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Climate change could hurt housing affordability says SFU report

Working professionals are already struggling to cope with climate change uncertainty says SFU professor

The city placed sandbags at Kits Beach in November 2015 to protect against storm surges and King Tides.

Emily Jackson/Metro File

The city placed sandbags at Kits Beach in November 2015 to protect against storm surges and King Tides.

Climate change could make local housing more expensive, according to a SFU report.

Concerns about rising sea levels and flood projections are already having a negative effect on property developers who are unsure whether certain plots of land are safe to buy, said Deborah Harford, a professor at SFU’s School of Resource and Environmental Management.

She co-authored the Adaptation to Climate Change Team report, which sought input from working professionals on how climate change is affecting their industry.

One major consequence of climate change is a rise in sea levels, which is projected to increase by one metre by the year 2100, according to the B.C. government.

That translates to greater risk for developers who then download that cost to people who buy the condo units, said Harford.

“When there is higher risk, they are going to try and make their return higher and therefore it reduces affordability for the buyer in the end,” she said.

Current homeowners are also at risk, with about 73,000 properties in Vancouver alone in flood zones, and projections for higher sea levels will likely cover even more homes, she said.

Vancouver’s False Creek neighbourhood is in danger of being flooded when sea levels rise.

Jennifer Gauthier/Metro

Vancouver’s False Creek neighbourhood is in danger of being flooded when sea levels rise.

There is still uncertainty on which areas of Metro Vancouver are prone to flooding because not enough research was funded in the past, she explained.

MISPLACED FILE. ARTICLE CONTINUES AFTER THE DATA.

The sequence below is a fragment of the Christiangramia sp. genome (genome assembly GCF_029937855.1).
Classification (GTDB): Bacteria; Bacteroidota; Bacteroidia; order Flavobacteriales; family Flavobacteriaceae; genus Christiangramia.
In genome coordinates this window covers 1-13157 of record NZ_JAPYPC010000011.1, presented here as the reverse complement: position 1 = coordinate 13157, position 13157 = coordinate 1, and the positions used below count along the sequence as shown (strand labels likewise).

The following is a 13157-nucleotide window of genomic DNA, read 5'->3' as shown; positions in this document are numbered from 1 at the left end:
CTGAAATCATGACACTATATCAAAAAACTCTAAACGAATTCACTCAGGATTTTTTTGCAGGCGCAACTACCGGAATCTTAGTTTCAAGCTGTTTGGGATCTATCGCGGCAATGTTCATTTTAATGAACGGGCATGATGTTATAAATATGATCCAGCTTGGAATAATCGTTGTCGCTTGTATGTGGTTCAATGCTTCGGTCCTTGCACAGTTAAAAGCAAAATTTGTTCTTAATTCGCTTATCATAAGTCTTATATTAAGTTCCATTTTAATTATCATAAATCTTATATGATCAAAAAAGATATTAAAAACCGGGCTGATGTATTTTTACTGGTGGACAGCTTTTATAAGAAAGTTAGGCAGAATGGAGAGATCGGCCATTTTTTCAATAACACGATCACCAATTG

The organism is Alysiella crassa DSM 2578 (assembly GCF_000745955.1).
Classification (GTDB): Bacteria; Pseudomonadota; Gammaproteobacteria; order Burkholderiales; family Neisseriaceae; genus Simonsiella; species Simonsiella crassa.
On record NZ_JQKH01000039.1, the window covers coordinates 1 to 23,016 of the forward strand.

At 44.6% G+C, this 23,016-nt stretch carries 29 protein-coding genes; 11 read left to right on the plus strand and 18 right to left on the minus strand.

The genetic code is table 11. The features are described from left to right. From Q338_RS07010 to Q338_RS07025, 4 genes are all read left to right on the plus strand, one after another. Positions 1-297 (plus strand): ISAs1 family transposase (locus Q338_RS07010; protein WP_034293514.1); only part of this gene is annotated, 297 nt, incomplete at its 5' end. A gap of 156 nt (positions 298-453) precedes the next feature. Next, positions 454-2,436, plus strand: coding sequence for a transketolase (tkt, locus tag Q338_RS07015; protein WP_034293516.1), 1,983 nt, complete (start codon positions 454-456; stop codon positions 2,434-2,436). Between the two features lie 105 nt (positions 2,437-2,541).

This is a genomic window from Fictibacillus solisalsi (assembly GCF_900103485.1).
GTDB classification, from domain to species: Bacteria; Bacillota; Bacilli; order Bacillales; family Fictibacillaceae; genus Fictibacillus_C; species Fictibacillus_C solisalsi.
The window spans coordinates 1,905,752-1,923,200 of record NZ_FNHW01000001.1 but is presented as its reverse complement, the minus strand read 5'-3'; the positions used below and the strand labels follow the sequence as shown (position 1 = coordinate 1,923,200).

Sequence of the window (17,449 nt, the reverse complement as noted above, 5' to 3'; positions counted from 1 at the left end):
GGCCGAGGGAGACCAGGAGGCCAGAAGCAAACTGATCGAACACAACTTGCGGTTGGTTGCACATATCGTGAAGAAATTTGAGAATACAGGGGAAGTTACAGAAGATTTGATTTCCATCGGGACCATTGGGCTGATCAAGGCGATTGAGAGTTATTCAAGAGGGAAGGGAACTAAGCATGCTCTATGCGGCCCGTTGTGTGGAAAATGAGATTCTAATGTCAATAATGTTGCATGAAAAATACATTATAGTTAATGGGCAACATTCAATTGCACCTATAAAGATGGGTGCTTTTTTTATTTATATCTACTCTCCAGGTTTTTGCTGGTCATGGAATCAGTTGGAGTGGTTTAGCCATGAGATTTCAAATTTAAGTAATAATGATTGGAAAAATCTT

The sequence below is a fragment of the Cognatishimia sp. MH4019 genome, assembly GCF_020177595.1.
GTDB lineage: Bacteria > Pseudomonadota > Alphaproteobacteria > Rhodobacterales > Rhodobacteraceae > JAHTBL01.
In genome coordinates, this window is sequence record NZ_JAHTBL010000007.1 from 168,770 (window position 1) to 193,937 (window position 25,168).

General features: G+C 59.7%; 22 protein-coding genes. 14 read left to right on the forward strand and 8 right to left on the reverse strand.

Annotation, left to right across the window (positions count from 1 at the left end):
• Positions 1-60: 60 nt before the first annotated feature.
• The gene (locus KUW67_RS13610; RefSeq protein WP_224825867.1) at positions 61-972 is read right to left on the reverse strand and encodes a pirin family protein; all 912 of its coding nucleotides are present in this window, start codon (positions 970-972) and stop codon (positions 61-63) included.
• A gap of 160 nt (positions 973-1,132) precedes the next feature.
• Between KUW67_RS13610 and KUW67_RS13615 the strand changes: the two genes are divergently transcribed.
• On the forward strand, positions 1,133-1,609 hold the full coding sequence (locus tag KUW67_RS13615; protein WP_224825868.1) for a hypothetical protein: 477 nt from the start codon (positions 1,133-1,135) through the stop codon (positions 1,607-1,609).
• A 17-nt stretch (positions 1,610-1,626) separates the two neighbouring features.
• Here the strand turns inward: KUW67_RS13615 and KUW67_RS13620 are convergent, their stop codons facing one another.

“We are very behind on that, in terms of producing flood plain maps that incorporate the projections on what may change due to climate change.”

But professionals in various industries are already trying to cope with the realities of climate change while the public continues to have lukewarm reaction to the issue, said Harford.

“There’s a disjoint between public awareness thinking this not really an issue, we’ll think about this in the future, and developers asking is it safe to buy here, realtors asking what should we be selling, engineers asking, where should we build, insurers asking, what role do we play?”

Authorities also need more information to create storm management plans, water storage plans in case of drought, and other problems that will increase in intensity due to climate change, she said. Many of those projects fall under municipal jurisdiction.

The City of Vancouver is currently working on flood protection policies which could include anything from barriers like dykes and sea gates, to adaptive measures like changing building codes, or even retreating from low-laying areas altogether.

But provincial and federal governments need to play a larger role in the preparation for climate change and there is a lot of catching up to do, said Harford.

“We had a government that refused to talk about it for 10 years. We didn’t have any federal leadership. We do now, but they’re still trying to dig out of that hole.”

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